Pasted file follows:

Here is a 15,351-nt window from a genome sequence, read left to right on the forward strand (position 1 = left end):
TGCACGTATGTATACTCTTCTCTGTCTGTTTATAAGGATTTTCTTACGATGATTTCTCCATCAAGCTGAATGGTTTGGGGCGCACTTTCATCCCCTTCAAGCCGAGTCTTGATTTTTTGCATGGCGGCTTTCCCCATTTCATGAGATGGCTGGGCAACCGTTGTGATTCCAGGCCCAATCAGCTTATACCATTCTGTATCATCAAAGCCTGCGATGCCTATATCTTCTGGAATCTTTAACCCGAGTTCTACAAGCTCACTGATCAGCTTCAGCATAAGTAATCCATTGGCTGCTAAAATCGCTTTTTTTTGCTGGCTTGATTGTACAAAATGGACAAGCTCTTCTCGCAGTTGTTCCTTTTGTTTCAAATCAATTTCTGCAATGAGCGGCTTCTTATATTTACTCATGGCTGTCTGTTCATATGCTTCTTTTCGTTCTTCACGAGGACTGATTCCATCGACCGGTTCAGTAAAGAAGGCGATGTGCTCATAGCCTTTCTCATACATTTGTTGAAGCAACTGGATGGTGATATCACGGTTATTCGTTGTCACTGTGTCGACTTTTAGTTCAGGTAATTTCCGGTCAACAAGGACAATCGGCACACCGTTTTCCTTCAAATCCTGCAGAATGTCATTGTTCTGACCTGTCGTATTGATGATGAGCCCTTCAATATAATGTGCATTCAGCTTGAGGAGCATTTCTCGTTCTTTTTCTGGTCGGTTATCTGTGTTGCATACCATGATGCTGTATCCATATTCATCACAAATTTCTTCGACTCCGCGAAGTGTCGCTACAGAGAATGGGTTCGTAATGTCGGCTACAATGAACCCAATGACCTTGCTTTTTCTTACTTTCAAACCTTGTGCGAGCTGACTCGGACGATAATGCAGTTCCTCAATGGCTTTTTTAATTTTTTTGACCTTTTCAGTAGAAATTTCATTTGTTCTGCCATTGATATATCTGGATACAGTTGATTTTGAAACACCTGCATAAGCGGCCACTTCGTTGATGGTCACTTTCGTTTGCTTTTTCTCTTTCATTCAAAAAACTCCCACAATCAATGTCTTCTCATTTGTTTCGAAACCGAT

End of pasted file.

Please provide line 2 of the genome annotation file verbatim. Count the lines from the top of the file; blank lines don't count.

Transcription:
TGCACGTATGTATACTCTTCTCTGTCTGTTTATAAGGATTTTCTTACGATGATTTCTCCATCAAGCTGAATGGTTTGGGGCGCACTTTCATCCCCTTCAAGCCGAGTCTTGATTTTTTGCATGGCGGCTTTCCCCATTTCATGAGATGGCTGGGCAACCGTTGTGATTCCAGGCCCAATCAGCTTATACCATTCTGTATCATCAAAGCCTGCGATGCCTATATCTTCTGGAATCTTTAACCCGAGTTCTACAAGCTCACTGATCAGCTTCAGCATAAGTAATCCATTGGCTGCTAAAATCGCTTTTTTTTGCTGGCTTGATTGTACAAAATGGACAAGCTCTTCTCGCAGTTGTTCCTTTTGTTTCAAATCAATTTCTGCAATGAGCGGCTTCTTATATTTACTCATGGCTGTCTGTTCATATGCTTCTTTTCGTTCTTCACGAGGACTGATTCCATCGACCGGTTCAGTAAAGAAGGCGATGTGCTCATAGCCTTTCTCATACATTTGTTGAAGCAACTGGATGGTGATATCACGGTTATTCGTTGTCACTGTGTCGACTTTTAGTTCAGGTAATTTCCGGTCAACAAGGACAATCGGCACACCGTTTTCCTTCAAATCCTGCAGAATGTCATTGTTCTGACCTGTCGTATTGATGATGAGCCCTTCAATATAATGTGCATTCAGCTTGAGGAGCATTTCTCGTTCTTTTTCTGGTCGGTTATCTGTGTTGCATACCATGATGCTGTATCCATATTCATCACAAATTTCTTCGACTCCGCGAAGTGTCGCTACAGAGAATGGGTTCGTAATGTCGGCTACAATGAACCCAATGACCTTGCTTTTTCTTACTTTCAAACCTTGTGCGAGCTGACTCGGACGATAATGCAGTTCCTCAATGGCTTTTTTAATTTTTTTGACCTTTTCAGTAGAAATTTCATTTGTTCTGCCATTGATATATCTGGATACAGTTGATTTTGAAACACCTGCATAAGCGGCCACTTCGTTGATGGTCACTTTCGTTTGCTTTTTCTCTTTCATTCAAAAAACTCCCACAATCAATGTCTTCTCATTTGTTTCGAAACCGAT